Former nominee for Fed regulation chief frets about rising market risks
NEW YORK, Oct 20 (Reuters) - As the Federal Reserve pushes forward with aggressive rate rises to bring down surging inflation it may unintentionally break something in the financial sector, a risk it may not be thinking enough about, a former top government policymaker said.
Citing the recent heavy market turbulence that struck the United Kingdom, Sarah Bloom Raskin told a University of Pennsylvania conference Thursday that those overseas events were “a warning of sorts” for the United States.
Raskin is currently a law professor at Duke University. She had been named to be the Fed’s point person on financial regulation last year before withdrawing. Raskin was also a Treasury official in the Obama Administration and before that, she served as Fed governor from 2010 to 2014.
Raskin did not say where trouble would come from if it arrives, only that the current situation, with Fed action, disrupted economies and risks from Russia's war on Ukraine, is ripe to generate some ugly confluence of events. She said she was not sure Fed officials were paying close enough attention to the issue given their laser-like focus on taking action to lower inflation from 40-year highs.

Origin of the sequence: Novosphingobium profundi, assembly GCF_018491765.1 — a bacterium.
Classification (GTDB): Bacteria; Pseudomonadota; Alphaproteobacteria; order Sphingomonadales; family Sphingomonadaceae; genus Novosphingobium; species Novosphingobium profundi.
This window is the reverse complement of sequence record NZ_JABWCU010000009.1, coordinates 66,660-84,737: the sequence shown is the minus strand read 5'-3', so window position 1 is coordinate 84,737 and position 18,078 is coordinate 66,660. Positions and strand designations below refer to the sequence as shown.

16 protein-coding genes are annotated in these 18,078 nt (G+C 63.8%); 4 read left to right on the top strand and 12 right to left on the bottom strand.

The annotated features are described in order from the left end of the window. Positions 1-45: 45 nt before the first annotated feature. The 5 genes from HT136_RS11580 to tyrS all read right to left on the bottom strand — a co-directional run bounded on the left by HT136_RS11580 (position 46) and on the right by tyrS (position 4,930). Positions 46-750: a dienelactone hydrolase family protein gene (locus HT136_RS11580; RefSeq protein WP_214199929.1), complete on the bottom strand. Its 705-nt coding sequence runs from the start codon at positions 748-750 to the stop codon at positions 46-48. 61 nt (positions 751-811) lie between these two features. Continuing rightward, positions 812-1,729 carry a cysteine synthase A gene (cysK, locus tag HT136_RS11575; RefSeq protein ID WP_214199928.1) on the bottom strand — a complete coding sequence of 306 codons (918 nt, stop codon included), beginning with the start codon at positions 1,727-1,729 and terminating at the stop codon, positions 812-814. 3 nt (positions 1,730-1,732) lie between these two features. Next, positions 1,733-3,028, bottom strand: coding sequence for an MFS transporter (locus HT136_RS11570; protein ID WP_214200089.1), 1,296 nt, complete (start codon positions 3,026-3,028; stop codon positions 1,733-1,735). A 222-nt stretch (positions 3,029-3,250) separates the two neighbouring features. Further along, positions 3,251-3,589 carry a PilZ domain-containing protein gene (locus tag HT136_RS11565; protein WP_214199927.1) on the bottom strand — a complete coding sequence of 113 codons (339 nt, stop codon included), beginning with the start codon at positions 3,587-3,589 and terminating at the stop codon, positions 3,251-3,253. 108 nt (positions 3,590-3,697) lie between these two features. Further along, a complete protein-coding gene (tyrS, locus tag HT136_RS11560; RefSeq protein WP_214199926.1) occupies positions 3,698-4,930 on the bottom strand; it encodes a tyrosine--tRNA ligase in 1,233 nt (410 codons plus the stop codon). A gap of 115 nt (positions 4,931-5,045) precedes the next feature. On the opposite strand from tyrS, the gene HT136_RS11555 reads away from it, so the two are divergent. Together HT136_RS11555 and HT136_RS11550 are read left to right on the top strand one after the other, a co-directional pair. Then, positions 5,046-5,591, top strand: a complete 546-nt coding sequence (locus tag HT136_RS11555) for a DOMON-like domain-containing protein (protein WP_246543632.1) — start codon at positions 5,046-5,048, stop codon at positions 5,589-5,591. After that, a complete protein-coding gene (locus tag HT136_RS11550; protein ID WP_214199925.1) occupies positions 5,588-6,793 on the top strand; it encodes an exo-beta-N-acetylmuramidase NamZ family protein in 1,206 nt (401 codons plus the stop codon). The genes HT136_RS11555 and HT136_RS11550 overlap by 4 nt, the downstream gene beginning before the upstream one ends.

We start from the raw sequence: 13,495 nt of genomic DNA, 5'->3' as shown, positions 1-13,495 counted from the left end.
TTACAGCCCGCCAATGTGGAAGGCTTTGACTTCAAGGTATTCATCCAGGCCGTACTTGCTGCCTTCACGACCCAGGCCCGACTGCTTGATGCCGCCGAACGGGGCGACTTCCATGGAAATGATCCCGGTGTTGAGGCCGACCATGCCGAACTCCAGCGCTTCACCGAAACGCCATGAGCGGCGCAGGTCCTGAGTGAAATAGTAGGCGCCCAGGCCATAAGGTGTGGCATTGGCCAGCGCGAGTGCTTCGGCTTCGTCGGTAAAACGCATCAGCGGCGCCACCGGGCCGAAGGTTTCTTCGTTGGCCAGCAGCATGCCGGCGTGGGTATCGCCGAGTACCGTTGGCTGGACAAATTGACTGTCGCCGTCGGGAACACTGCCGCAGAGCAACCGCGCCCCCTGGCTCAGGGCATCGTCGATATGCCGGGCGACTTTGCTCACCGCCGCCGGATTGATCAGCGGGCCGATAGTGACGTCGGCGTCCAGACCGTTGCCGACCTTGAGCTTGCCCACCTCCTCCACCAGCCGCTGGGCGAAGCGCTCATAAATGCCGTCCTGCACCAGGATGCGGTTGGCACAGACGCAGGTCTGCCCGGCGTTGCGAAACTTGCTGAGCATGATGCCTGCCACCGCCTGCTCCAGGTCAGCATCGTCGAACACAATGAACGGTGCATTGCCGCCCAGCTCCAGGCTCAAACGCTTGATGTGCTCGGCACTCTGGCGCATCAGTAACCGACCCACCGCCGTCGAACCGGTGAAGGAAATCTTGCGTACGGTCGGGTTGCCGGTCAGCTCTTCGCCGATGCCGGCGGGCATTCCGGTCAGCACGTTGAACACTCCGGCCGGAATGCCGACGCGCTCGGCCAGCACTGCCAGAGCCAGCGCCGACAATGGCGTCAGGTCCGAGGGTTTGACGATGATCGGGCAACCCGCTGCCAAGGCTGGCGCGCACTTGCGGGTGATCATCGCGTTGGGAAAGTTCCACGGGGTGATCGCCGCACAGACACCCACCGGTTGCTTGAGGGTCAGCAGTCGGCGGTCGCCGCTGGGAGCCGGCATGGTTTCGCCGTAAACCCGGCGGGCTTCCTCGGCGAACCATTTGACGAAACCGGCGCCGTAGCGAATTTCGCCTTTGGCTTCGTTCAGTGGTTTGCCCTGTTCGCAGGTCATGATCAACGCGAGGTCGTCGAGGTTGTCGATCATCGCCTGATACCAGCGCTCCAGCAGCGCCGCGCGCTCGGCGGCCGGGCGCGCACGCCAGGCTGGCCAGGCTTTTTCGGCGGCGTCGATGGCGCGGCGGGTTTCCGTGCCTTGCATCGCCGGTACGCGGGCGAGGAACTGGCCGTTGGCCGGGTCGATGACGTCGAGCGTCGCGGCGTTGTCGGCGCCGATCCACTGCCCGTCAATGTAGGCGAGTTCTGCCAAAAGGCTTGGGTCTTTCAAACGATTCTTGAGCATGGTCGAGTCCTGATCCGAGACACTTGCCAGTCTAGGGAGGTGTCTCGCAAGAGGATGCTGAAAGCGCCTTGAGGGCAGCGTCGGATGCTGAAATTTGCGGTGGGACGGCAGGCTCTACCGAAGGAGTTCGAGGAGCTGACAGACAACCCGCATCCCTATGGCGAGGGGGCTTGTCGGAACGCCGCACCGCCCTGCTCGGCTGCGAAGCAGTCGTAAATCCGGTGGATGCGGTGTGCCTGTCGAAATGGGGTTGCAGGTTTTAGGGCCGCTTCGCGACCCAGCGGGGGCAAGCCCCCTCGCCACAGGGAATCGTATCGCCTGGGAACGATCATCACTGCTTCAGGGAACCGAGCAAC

“Things are fragile” due to so many developments, Raskin said. “When you have a lot in motion, stuff happens, like stuff can break,” she said, adding “you see your vulnerabilities any time when interest rates start to increase.”
With the Fed motivated by its monetary policy goals, “financial stability is, my guess, not fully integrated into decision making.”
Raskin weighed in as many market participants fear the Fed’s rate rises, which will almost certainly run into next year and will lift the Fed’s short-term target rate to levels not seen in decades, will cause some sort of major stress in the financial sector. Also in play is the Fed’s move to shrink the size of its balance sheet, which means that the central bank is withdrawing support from critical bond markets that serve as benchmarks for global lending.
Asset values have been hard hit by the Fed’s actions and there are broad worries about liquidity in markets for securities like U.S. Treasury bonds. But central bankers don’t seem to be worried, acknowledging the stress but saying there’s no signs of disorder that might cause them to rethink what they are doing on the monetary policy front.
Fed Governor Christopher Waller noted earlier this month that he was "a little confused" by investor angst, noting “while there has been some increased volatility and liquidity strains in financial markets lately, overall, I believe markets are operating effectively.”
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